After concluding a successful legislative career and selling his self-built business, John Kennedy could have retired to the warm, sandy beaches of Florida and left the fight to reform Pennsylvania’s state government in the hands of others.
Instead, the energetic 71 year old entrepreneur and family man from Cumberland County has decided to saddle up for a ride back into public life, declaring his candidacy for the office of Lieutenant Governor in the May 2010 Primary Election. Kennedy, a well-known advocate of legislative reform and good governance immediately joins Philadelphia pastor Joe Watkins in the top tier of a field that may contain as many as a dozen aspirants.
"My campaign is going to be about positive things," says Kennedy. "We’re not in that bad of shape in Pennsylvania, but we need to make ourselves more competitive and I think I’ve got the background and ability to help us achieve that."
Kennedy, a Republican, is banking on his knowledge of the private sector to convince voters that he is the man best suited to serve as Lieutenant Governor. As an entrepreneur who founded Kennedy Railroad, he says that his company "built sidings for industries and laid and repaired a great deal of track in places like Philadelphia along the waterfront." Kennedy’s company did business in 63 of Pennsylvania’s 67 counties.
Kennedy seeks to be an advocate for small business people and their employees. "Think about it," says Kennedy. "There are three and a half million people who went to work this morning in a for-profit company owned by an individual or family that is not a public company. They produce about 70 percent of our state’s jobs and have no seat at the table. I intend to be their voice and bring them to the table."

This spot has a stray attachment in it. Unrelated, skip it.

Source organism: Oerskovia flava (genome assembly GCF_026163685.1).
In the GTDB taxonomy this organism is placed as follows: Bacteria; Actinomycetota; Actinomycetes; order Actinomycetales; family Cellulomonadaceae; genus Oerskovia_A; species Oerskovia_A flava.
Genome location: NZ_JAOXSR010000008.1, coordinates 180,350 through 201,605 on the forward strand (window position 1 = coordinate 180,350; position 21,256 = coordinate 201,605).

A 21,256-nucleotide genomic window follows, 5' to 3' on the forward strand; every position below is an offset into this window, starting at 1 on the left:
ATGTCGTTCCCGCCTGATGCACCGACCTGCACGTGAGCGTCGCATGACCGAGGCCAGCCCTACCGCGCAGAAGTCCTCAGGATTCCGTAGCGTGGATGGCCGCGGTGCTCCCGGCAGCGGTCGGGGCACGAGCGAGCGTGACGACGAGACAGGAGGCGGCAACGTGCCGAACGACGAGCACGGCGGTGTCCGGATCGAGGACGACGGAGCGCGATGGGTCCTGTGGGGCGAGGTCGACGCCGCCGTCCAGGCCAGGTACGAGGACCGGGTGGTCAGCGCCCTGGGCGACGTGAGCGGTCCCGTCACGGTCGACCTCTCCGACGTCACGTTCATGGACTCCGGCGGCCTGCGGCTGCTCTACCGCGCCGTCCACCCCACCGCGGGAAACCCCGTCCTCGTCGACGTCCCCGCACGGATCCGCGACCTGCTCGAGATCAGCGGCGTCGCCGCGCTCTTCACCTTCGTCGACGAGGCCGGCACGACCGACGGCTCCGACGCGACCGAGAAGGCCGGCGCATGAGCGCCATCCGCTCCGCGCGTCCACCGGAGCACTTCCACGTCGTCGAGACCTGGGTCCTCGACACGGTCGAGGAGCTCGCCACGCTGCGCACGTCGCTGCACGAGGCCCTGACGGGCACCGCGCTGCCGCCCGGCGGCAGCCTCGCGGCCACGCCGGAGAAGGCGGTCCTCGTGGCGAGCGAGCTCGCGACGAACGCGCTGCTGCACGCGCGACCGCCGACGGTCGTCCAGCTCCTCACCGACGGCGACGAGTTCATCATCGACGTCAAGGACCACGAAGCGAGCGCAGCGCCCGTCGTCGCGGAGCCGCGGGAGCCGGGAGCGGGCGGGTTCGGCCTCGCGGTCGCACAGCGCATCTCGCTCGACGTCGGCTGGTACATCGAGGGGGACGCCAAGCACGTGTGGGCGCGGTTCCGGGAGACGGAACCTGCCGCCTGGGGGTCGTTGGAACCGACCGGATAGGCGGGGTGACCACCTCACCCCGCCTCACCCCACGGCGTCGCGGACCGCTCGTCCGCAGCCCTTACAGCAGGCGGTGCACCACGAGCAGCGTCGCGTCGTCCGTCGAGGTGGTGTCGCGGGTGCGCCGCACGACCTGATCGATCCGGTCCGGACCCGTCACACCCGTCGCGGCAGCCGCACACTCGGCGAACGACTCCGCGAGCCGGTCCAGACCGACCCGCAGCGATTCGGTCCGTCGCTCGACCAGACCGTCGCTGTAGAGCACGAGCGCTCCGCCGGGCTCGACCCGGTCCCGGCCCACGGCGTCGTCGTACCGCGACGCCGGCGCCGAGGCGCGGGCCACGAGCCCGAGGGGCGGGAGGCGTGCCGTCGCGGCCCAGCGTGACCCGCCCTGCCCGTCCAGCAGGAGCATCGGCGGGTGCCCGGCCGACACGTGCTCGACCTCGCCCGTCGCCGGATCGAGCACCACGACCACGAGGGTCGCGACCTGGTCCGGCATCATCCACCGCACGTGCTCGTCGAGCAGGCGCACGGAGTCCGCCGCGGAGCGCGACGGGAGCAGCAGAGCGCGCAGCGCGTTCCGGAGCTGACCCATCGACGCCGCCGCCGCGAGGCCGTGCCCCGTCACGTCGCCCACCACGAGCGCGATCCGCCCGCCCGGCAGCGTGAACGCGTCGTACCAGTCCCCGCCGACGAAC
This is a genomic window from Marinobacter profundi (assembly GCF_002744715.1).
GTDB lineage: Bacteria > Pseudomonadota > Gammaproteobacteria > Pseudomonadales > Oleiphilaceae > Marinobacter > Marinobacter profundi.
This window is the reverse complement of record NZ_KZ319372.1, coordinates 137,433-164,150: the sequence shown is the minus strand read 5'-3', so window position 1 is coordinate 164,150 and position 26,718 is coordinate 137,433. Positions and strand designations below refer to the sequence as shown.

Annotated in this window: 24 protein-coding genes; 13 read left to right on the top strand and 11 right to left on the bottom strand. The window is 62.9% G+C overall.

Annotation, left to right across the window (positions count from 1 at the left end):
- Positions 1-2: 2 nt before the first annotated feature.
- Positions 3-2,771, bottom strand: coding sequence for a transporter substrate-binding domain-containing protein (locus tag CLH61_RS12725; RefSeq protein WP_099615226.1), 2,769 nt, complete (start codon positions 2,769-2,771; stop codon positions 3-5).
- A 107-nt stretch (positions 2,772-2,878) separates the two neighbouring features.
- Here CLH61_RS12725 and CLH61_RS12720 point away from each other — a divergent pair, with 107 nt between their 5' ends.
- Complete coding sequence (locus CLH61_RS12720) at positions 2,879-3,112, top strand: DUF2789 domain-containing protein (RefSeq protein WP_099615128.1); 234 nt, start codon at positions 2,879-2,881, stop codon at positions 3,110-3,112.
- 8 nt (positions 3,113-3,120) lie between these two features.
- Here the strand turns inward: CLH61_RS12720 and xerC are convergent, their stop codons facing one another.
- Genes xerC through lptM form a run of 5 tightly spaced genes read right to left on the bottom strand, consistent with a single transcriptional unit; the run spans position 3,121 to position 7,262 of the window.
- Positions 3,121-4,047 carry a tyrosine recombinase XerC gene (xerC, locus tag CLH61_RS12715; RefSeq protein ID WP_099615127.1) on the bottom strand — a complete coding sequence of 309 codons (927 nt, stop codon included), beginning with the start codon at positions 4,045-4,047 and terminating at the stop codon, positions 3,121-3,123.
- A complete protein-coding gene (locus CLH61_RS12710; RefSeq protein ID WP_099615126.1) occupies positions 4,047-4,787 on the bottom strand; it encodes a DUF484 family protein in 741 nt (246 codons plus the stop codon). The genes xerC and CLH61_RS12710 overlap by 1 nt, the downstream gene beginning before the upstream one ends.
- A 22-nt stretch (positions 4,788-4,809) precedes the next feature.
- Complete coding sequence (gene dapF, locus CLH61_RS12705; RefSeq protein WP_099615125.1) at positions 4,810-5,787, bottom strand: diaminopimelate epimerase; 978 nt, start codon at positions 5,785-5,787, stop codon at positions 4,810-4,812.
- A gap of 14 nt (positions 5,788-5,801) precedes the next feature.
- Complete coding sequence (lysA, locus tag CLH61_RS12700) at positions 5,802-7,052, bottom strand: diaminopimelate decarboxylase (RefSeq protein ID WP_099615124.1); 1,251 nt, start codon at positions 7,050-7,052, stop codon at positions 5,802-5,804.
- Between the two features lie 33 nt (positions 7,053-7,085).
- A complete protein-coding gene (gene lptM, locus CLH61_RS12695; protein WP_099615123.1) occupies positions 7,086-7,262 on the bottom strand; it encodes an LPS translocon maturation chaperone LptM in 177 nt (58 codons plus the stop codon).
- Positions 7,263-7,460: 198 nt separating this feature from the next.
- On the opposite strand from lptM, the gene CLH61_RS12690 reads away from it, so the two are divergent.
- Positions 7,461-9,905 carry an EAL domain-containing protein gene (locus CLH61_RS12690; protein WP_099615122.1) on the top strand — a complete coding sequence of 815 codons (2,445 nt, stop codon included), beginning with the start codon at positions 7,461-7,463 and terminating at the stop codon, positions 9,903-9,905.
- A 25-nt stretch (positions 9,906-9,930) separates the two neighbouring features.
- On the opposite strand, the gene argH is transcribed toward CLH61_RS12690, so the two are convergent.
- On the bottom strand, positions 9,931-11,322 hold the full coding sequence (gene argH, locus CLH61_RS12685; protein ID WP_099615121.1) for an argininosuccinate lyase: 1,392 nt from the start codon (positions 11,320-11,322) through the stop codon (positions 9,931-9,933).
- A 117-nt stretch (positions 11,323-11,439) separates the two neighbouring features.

Serving in the State House from 1981-1989, Kennedy kept a campaign pledge to retire after four terms. During his eight year legislative career Kennedy fought hard to raise the level of awareness that something was wrong in Harrisburg. He advocated for a Constitutional Convention, helped deep-six a pension grab by the politicos, and stopped a few pay raises along the way.
He has also held fast to a promise made during his 1980 campaign to refrain from taking a state-funded pension, health care benefits, or any other perks. By his own calculation he has single-handedly saved taxpayers approximately $800,000 over the years by refusing the benefits and privileges offered to legislators.
In 2005 Kennedy reemerged as a leader in the fight to repeal the legislative pay raise which cost many incumbent legislators their seats and stoked a grassroots brushfire statewide. Kennedy contributed to the movement by helping craft and lobby for the pay raise repeal legislation, HB 1945. It was at this point Kennedy realized that much of the work he started in the 1980s—especially the push for a limited Constitutional Convention to address the systemic operations of state government—was more important now than ever and in need of a champion. Specifically, Kennedy is seeking a Constitutional Convention to address Article II (the Legislature), Article III (Legislation), and Article V (the Judiciary).
"A Constitutional Convention would really fire up the citizenry. I stand with both feet on a convention," Kennedy said. The former legislator believes that a Constitutional Convention will only be effective with high quality delegates and an understanding that the final work has to go on the ballot to be approved by voters. Most importantly, says Kennedy, "you cannot let the professional politicians of either party dominate it."
Other candidates who have either announced or are considering seeking the position of Lt. Governor next year includes Republicans Kennedy and Watkins, Erie County Executive Rick Schenker, 2004 state Treasurer nominee Jean Craige Pepper of Erie, Chester County Commissioner Carol Aichele, York businessman Steve Johnson, Dauphin County Commissioner Nick DiFrancesco, State Rep. Tom Killion of Delaware County, Bucks County Commissioner Jim Cawley, State Rep. Karen Beyer of Northampton, and Philadelphia City Councilman Frank Rizzo, Jr.
The only announced Democrat thus far is former Philadelphia City Controller Jonathan Saidel.